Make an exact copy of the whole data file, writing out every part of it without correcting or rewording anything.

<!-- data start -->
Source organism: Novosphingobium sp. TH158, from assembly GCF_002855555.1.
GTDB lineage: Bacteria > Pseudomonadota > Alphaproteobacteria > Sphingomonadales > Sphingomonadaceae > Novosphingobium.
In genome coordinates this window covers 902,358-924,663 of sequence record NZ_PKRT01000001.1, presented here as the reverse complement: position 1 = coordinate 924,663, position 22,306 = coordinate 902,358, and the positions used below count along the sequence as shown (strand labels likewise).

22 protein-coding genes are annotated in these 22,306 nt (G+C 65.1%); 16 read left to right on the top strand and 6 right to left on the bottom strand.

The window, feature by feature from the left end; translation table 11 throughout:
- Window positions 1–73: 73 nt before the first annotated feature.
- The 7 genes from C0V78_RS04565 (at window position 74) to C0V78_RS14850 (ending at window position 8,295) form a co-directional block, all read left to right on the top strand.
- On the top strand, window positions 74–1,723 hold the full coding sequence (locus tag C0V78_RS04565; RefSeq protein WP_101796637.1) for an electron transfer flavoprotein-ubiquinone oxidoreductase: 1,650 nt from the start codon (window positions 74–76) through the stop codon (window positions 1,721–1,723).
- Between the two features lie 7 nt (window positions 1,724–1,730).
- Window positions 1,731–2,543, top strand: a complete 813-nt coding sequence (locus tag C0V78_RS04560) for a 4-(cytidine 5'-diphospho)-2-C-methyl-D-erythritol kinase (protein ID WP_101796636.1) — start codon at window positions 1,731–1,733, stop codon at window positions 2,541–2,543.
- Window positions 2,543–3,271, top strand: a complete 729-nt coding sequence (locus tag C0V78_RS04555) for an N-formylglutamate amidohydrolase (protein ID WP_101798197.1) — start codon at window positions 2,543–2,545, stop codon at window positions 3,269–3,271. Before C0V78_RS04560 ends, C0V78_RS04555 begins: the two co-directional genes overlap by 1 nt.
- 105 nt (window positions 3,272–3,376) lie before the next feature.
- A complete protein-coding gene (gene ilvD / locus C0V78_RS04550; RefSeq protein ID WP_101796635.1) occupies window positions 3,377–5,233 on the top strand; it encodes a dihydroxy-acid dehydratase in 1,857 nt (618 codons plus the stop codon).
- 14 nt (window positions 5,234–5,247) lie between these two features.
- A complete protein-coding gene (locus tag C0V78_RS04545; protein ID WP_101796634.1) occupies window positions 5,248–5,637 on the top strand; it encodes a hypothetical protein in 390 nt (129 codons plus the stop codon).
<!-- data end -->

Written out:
Source organism: Novosphingobium sp. TH158, from assembly GCF_002855555.1.
GTDB lineage: Bacteria > Pseudomonadota > Alphaproteobacteria > Sphingomonadales > Sphingomonadaceae > Novosphingobium.
In genome coordinates this window covers 902,358-924,663 of sequence record NZ_PKRT01000001.1, presented here as the reverse complement: position 1 = coordinate 924,663, position 22,306 = coordinate 902,358, and the positions used below count along the sequence as shown (strand labels likewise).

22 protein-coding genes are annotated in these 22,306 nt (G+C 65.1%); 16 read left to right on the top strand and 6 right to left on the bottom strand.

The window, feature by feature from the left end; translation table 11 throughout:
- Window positions 1–73: 73 nt before the first annotated feature.
- The 7 genes from C0V78_RS04565 (at window position 74) to C0V78_RS14850 (ending at window position 8,295) form a co-directional block, all read left to right on the top strand.
- On the top strand, window positions 74–1,723 hold the full coding sequence (locus tag C0V78_RS04565; RefSeq protein WP_101796637.1) for an electron transfer flavoprotein-ubiquinone oxidoreductase: 1,650 nt from the start codon (window positions 74–76) through the stop codon (window positions 1,721–1,723).
- Between the two features lie 7 nt (window positions 1,724–1,730).
- Window positions 1,731–2,543, top strand: a complete 813-nt coding sequence (locus tag C0V78_RS04560) for a 4-(cytidine 5'-diphospho)-2-C-methyl-D-erythritol kinase (protein ID WP_101796636.1) — start codon at window positions 1,731–1,733, stop codon at window positions 2,541–2,543.
- Window positions 2,543–3,271, top strand: a complete 729-nt coding sequence (locus tag C0V78_RS04555) for an N-formylglutamate amidohydrolase (protein ID WP_101798197.1) — start codon at window positions 2,543–2,545, stop codon at window positions 3,269–3,271. Before C0V78_RS04560 ends, C0V78_RS04555 begins: the two co-directional genes overlap by 1 nt.
- 105 nt (window positions 3,272–3,376) lie before the next feature.
- A complete protein-coding gene (gene ilvD / locus C0V78_RS04550; RefSeq protein ID WP_101796635.1) occupies window positions 3,377–5,233 on the top strand; it encodes a dihydroxy-acid dehydratase in 1,857 nt (618 codons plus the stop codon).
- 14 nt (window positions 5,234–5,247) lie between these two features.
- A complete protein-coding gene (locus tag C0V78_RS04545; protein ID WP_101796634.1) occupies window positions 5,248–5,637 on the top strand; it encodes a hypothetical protein in 390 nt (129 codons plus the stop codon).